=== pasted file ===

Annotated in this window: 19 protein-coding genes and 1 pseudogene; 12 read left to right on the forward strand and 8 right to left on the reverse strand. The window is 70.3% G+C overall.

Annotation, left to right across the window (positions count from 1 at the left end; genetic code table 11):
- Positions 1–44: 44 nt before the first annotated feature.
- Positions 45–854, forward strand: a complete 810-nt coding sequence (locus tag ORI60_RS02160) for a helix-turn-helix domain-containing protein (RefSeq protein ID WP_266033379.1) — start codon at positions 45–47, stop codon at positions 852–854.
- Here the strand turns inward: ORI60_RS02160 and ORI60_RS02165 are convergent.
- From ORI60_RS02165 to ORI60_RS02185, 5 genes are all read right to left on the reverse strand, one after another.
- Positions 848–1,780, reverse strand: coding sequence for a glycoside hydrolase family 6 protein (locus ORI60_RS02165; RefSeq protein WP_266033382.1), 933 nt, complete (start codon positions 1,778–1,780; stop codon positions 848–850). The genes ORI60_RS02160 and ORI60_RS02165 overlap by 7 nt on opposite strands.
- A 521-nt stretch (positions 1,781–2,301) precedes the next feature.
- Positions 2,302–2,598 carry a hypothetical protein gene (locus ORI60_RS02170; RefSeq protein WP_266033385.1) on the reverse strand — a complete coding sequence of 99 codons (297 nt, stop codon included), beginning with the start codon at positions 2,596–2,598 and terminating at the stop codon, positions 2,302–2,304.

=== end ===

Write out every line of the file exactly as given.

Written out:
Annotated in this window: 19 protein-coding genes and 1 pseudogene; 12 read left to right on the forward strand and 8 right to left on the reverse strand. The window is 70.3% G+C overall.

Annotation, left to right across the window (positions count from 1 at the left end; genetic code table 11):
- Positions 1–44: 44 nt before the first annotated feature.
- Positions 45–854, forward strand: a complete 810-nt coding sequence (locus tag ORI60_RS02160) for a helix-turn-helix domain-containing protein (RefSeq protein ID WP_266033379.1) — start codon at positions 45–47, stop codon at positions 852–854.
- Here the strand turns inward: ORI60_RS02160 and ORI60_RS02165 are convergent.
- From ORI60_RS02165 to ORI60_RS02185, 5 genes are all read right to left on the reverse strand, one after another.
- Positions 848–1,780, reverse strand: coding sequence for a glycoside hydrolase family 6 protein (locus ORI60_RS02165; RefSeq protein WP_266033382.1), 933 nt, complete (start codon positions 1,778–1,780; stop codon positions 848–850). The genes ORI60_RS02160 and ORI60_RS02165 overlap by 7 nt on opposite strands.
- A 521-nt stretch (positions 1,781–2,301) precedes the next feature.
- Positions 2,302–2,598 carry a hypothetical protein gene (locus ORI60_RS02170; RefSeq protein WP_266033385.1) on the reverse strand — a complete coding sequence of 99 codons (297 nt, stop codon included), beginning with the start codon at positions 2,596–2,598 and terminating at the stop codon, positions 2,302–2,304.